synopsis from the publisher Set against the powerful lakeshore landscape of northern Minnesota, Safe from the Sea is a heartfelt novel in which a son returns home to reconnect with his estranged and dying father thirty-five years after the tragic wreck of a Great Lakes ore boat that the father only partially survived and that has divided them emotionally ever since. When his father for the first time finally tells the story of the horrific disaster he has carried with him so long, it leads the two men to reconsider each other.
Meanwhile, Noah’s own struggle to make a life with an absent father has found its real reward in his relationship with his sagacious wife, Natalie, whose complications with infertility issues have marked her husband’s life in ways he only fully realizes as the reconciliation with his father takes shape.
Peter Geye has delivered an archetypal story of a father and son, of the tug and pull of family bonds, of Norwegian immigrant culture, of dramatic shipwrecks and the business and adventure of Great Lakes shipping in a setting that simply casts a spell over the characters as well as the reader.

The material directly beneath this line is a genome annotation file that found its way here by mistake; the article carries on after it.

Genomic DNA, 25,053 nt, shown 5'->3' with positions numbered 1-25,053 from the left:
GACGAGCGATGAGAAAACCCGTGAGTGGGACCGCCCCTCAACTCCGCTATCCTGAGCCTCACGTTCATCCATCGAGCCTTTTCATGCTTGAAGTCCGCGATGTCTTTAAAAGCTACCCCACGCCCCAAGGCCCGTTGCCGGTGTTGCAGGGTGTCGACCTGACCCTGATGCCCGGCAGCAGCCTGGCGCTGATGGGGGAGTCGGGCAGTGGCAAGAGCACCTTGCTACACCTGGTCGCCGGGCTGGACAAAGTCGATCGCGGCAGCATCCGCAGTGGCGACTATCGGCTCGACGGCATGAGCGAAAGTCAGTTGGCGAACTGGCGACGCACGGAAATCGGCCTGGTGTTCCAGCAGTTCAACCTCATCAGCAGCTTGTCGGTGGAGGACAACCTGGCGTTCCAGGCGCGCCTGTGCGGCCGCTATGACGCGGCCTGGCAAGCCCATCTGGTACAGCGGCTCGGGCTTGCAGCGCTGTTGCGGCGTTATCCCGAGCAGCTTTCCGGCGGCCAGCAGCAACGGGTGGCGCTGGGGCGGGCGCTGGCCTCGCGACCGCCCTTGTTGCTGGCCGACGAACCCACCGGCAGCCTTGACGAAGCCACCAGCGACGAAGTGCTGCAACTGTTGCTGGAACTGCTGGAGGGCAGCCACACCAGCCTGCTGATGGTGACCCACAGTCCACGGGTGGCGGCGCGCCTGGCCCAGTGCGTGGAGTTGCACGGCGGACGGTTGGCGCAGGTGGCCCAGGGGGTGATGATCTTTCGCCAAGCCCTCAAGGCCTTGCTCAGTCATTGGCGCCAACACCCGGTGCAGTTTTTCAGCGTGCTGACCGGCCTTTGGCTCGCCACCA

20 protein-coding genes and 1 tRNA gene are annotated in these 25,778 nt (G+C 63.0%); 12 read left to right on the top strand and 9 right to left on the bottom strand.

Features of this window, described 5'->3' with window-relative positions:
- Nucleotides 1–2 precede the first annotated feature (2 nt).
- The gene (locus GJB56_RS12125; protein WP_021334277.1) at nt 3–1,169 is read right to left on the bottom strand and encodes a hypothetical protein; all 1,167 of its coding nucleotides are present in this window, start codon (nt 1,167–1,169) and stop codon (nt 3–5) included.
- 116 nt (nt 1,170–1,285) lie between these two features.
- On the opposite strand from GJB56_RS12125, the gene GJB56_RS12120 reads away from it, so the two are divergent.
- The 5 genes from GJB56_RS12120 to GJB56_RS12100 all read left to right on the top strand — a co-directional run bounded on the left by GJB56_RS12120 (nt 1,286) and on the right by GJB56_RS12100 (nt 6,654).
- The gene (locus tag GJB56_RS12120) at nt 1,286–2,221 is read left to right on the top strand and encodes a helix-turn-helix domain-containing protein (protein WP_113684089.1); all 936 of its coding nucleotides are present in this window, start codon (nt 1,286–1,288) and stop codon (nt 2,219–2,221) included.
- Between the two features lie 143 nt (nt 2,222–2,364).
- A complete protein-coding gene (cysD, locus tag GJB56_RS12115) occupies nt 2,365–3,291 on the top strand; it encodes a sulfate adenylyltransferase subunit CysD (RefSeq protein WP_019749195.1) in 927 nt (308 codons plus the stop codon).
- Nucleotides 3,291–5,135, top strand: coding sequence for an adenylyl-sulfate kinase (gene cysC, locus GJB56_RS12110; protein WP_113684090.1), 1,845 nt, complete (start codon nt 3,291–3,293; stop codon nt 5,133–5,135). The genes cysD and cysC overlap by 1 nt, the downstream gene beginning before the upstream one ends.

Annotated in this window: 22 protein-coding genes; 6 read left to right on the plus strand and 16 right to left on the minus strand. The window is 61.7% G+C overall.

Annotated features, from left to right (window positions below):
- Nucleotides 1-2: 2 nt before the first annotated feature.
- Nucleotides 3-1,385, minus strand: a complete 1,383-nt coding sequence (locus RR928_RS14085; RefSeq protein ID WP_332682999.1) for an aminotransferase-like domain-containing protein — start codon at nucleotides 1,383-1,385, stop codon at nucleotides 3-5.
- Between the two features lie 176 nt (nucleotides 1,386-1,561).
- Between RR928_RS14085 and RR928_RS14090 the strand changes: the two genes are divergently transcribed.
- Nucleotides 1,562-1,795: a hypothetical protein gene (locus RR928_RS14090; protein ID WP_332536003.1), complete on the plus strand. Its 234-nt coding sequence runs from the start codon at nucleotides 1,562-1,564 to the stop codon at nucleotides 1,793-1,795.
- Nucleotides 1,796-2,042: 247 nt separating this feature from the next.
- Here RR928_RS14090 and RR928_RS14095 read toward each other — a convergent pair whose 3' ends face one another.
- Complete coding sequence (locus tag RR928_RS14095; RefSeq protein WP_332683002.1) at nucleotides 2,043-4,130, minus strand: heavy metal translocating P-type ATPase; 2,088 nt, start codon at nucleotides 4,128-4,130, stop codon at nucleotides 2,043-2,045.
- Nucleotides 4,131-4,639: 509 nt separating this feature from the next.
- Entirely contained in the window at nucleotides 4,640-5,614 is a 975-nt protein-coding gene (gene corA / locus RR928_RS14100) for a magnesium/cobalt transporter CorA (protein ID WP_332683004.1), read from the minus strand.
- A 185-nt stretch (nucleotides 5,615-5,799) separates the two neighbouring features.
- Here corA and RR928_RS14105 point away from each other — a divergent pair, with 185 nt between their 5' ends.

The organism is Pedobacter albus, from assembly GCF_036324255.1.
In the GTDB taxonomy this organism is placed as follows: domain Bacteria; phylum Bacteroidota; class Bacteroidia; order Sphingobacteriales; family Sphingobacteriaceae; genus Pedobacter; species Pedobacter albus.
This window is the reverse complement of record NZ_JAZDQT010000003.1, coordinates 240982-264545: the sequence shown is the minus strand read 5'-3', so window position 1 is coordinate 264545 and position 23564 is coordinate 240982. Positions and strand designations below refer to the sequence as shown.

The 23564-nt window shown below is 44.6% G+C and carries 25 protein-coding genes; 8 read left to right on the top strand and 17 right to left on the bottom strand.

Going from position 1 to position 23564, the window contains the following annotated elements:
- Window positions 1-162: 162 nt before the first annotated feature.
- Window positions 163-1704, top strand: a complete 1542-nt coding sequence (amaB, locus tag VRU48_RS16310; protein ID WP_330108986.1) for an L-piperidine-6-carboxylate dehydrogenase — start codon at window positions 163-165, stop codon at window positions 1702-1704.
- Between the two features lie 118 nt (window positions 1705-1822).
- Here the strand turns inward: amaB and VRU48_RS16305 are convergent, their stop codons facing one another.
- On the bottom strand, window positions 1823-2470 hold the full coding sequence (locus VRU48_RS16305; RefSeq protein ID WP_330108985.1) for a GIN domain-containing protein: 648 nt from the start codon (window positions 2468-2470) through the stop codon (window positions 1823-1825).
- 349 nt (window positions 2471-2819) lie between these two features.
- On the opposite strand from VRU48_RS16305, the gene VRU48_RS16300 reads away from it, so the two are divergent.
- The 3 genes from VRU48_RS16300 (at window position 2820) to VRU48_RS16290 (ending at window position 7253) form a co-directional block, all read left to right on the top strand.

This is another fantastic novel published by Unbridled Books. I saw a mention of it on twitter and I am so glad I checked it out. I don't know why I had not heard of this book before, but am grateful it finally crossed my path.
Peter Geye writes beautifully in this story of an estranged father and son.
Noah, though he has such a tumultuous relationship with his dad, does not hesitate when Olaf calls Noah to say that he needs his help. Noah leaves his wife in Boston and heads to Northern Minnesota to stay with his dad in the cabin Noah remembers from his childhood. He discovers his father is ill, dying according to Olaf. The present story is mixed with the past story that Olaf tells Noah, of a disaster on an ore boat on Lake Superior thirtysome years ago, where Olaf was one of a few survivors. Noah knows of the story of course, but not everything that happened. This tragedy changed Noah's childhood but now he learns how it affected his father.
Geye created such amazing, three-dimensional characters that I really cared about. His physical descriptions of the surroundings made the story that much more alive.
I can't possibly do this novel justice with a review, so let me just say how highly I recommend this book.
my rating 5/5